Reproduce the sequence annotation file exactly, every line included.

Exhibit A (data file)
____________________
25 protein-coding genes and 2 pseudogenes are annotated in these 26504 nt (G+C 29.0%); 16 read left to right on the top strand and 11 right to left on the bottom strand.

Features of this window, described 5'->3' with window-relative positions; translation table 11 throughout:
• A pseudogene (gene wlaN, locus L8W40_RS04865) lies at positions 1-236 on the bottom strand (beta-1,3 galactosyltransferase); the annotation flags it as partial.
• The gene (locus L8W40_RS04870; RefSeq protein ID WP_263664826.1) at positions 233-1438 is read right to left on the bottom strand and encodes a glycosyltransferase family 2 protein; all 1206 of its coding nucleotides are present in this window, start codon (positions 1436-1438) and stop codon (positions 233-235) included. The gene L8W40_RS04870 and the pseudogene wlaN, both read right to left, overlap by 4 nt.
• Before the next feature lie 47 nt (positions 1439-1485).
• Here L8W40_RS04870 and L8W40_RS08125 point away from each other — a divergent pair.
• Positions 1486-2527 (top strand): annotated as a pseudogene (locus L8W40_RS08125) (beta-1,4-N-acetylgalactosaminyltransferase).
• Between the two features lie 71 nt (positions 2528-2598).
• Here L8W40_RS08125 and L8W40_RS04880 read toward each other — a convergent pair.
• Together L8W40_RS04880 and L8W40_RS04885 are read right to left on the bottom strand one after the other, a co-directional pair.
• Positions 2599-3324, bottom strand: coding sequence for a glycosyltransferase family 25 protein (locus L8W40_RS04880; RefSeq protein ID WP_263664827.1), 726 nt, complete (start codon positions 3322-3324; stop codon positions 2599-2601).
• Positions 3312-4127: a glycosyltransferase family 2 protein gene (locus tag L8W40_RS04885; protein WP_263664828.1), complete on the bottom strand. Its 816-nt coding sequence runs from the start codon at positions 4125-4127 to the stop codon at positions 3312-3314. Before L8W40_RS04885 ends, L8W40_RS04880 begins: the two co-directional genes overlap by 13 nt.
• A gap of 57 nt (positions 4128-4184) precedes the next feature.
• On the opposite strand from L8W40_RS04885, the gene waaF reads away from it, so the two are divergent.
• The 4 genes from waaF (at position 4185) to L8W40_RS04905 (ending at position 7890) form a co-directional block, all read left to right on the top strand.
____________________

25 protein-coding genes and 2 pseudogenes are annotated in these 26504 nt (G+C 29.0%); 16 read left to right on the top strand and 11 right to left on the bottom strand.

Features of this window, described 5'->3' with window-relative positions; translation table 11 throughout:
• A pseudogene (gene wlaN, locus L8W40_RS04865) lies at positions 1-236 on the bottom strand (beta-1,3 galactosyltransferase); the annotation flags it as partial.
• The gene (locus L8W40_RS04870; RefSeq protein ID WP_263664826.1) at positions 233-1438 is read right to left on the bottom strand and encodes a glycosyltransferase family 2 protein; all 1206 of its coding nucleotides are present in this window, start codon (positions 1436-1438) and stop codon (positions 233-235) included. The gene L8W40_RS04870 and the pseudogene wlaN, both read right to left, overlap by 4 nt.
• Before the next feature lie 47 nt (positions 1439-1485).
• Here L8W40_RS04870 and L8W40_RS08125 point away from each other — a divergent pair.
• Positions 1486-2527 (top strand): annotated as a pseudogene (locus L8W40_RS08125) (beta-1,4-N-acetylgalactosaminyltransferase).
• Between the two features lie 71 nt (positions 2528-2598).
• Here L8W40_RS08125 and L8W40_RS04880 read toward each other — a convergent pair.
• Together L8W40_RS04880 and L8W40_RS04885 are read right to left on the bottom strand one after the other, a co-directional pair.
• Positions 2599-3324, bottom strand: coding sequence for a glycosyltransferase family 25 protein (locus L8W40_RS04880; RefSeq protein ID WP_263664827.1), 726 nt, complete (start codon positions 3322-3324; stop codon positions 2599-2601).
• Positions 3312-4127: a glycosyltransferase family 2 protein gene (locus tag L8W40_RS04885; protein WP_263664828.1), complete on the bottom strand. Its 816-nt coding sequence runs from the start codon at positions 4125-4127 to the stop codon at positions 3312-3314. Before L8W40_RS04885 ends, L8W40_RS04880 begins: the two co-directional genes overlap by 13 nt.
• A gap of 57 nt (positions 4128-4184) precedes the next feature.
• On the opposite strand from L8W40_RS04885, the gene waaF reads away from it, so the two are divergent.
• The 4 genes from waaF (at position 4185) to L8W40_RS04905 (ending at position 7890) form a co-directional block, all read left to right on the top strand.